He Was Given 4 Months to Live, but Refused Assisted Suicide. Here’s Where His Fight Led.

COMMENTARY Life

He Was Given 4 Months to Live, but Refused Assisted Suicide. Here’s Where His Fight Led.

Nov 2nd, 2018 5 min read

Commentary By

Monica Burke @MonicaGBurke

Research Assistant, Center for Religion and Civil Society

Genevieve McNalis

Fall 2018 member of the Young Leaders Program at The Heritage Foundation

How can we ensure that the terminally ill are preserved from suicide, rather than helped down that road? PeopleImages/Getty Images

They received the same diagnosis—and chose two very different paths

J.J. Hanson—a loving husband, father, and Marine—was diagnosed in spring 2014 with grade 4 Glioblastoma Multiforme, the deadliest form of brain cancer. He was right in the prime of his life.

This aggressive cancer was the same disease that prompted Brittany Maynard to take her life by physician-assisted suicide in Oregon in that same year.

As Brittany’s story made headlines, J.J. received ample pressure to follow suit and take his own life. Instead, he used his final days to speak out against physician-assisted suicide and its ill effects on society.

Now, others are seeking to preserve his legacy and continue his work—including his widow, Kristen Hanson. She spoke on a panel during a recent Heritage Foundation event titled, “J.J. Hanson’s Living Legacy: Renewing Our Will to Live and Love Until the End of Life.”

The panel also included Matt Vallière, a personal friend of J.J.’s and executive director of Patient Rights Action Fund; Mother Mary Frances of the Dominican Sisters of Hawthorne; and Ryan Anderson, the William E. Simon senior research fellow at Heritage. They spoke about the dangers of legalizing physician-assisted suicide and the need for greater access to quality end-of-life care.

The panel began with a recorded testimony by J.J. and his wife Kristen.

Kristen talked about J.J’s desire for her to share his story as a way to bring hope to patients and their families.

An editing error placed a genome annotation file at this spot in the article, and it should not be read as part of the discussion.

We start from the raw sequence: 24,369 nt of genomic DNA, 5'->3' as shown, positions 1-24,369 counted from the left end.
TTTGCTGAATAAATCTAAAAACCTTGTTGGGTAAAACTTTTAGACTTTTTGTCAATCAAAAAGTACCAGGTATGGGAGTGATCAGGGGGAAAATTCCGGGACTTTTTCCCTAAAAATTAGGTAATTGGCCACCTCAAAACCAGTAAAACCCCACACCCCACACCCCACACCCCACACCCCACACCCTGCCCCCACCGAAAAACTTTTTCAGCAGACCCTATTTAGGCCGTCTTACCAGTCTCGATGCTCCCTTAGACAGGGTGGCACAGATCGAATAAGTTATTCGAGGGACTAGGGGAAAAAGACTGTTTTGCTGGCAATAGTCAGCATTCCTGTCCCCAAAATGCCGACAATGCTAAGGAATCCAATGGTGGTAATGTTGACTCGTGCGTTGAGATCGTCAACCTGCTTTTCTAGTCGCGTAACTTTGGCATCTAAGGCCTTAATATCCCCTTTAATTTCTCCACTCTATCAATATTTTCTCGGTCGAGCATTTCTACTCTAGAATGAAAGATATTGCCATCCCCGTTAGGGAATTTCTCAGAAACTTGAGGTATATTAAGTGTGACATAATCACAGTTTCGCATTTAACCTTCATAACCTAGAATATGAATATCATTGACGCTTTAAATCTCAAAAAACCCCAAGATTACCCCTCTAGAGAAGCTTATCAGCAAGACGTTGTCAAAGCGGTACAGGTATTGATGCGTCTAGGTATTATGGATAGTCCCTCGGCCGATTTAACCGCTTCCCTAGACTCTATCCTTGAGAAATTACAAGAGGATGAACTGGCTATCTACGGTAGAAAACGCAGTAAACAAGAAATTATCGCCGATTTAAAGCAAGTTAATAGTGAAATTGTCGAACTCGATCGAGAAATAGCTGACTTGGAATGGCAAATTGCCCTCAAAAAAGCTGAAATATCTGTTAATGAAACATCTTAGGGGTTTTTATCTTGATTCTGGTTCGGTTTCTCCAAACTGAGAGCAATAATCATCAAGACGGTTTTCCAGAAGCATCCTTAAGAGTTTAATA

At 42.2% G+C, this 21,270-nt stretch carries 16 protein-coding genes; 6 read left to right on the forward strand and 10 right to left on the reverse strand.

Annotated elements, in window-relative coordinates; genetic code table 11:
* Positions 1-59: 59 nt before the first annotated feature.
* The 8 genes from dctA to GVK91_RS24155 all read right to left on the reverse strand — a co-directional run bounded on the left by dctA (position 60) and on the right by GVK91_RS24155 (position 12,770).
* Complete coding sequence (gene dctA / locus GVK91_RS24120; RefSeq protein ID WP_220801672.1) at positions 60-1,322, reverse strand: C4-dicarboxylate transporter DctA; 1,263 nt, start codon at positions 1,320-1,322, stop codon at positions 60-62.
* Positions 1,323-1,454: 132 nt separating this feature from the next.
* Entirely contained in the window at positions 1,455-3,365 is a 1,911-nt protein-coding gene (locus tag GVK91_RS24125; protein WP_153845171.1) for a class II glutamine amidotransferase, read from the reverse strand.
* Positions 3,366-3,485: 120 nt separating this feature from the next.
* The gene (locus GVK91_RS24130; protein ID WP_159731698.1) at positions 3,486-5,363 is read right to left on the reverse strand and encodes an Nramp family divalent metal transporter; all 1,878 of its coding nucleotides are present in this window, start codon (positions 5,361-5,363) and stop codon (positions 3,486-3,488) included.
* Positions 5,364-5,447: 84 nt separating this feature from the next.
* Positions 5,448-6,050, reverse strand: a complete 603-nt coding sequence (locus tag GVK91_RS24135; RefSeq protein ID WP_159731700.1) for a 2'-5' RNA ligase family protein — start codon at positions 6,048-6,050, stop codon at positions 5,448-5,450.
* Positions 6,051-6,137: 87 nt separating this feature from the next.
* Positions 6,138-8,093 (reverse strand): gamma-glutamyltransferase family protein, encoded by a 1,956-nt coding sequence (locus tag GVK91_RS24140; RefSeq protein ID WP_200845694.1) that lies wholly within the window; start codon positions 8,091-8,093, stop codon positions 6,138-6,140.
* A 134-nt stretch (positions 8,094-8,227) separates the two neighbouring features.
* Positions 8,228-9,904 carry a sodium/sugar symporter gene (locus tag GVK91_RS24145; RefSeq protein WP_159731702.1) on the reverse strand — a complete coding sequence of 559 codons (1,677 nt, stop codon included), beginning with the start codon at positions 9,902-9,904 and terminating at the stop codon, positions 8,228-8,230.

“That’s why I’m here today,” Kristen shared. “J.J. adamantly opposed assisted suicide till the very end and one of the last things that he asked of me was that I would continue sharing our story to protect vulnerable patients who are going to be put at risk with these laws. I’m doing that for him and for all those who don’t even know that they need someone fighting for them.”

She also emphasized the need for better care for those patients and the need to remember that doctors’ predictions about how much time someone has left to live are not always correct.

At least three doctors told J.J. that he had only four months left to live. He ended up living for three and a half more years. In that time, J.J. and Kristen had a second child and made a world of memories.

“If you make that choice, if you do that [assisted suicide] you’ll never know,” said Kristen. “He had three and a half good years, so many beautiful moments we’ve shared as a family. James has gotten to know his daddy; he knows who his daddy is now. We have Lucas. The joys that we have been able to experience these three and a half years are too many to count. If we had listened, if we had given up on hope, we would have missed out on so much.”

Vallière, a close friend of J.J.’s and an advocate against physician-assisted suicide, explained that legalizing physician-assisted suicide will take the tragedy of suicide and turn it into a medical treatment.

Vallière pointed out that none of the top five reasons that people choose physician-assisted suicide in Oregon are due to pain.

“They all have to do with disability or disability-related issues: ‘I feel like a burden on my family.’ ‘I feel like I’ve lost my dignity.’ These are resolvable existential sufferings. They are not going to be resolved by policy,” he said.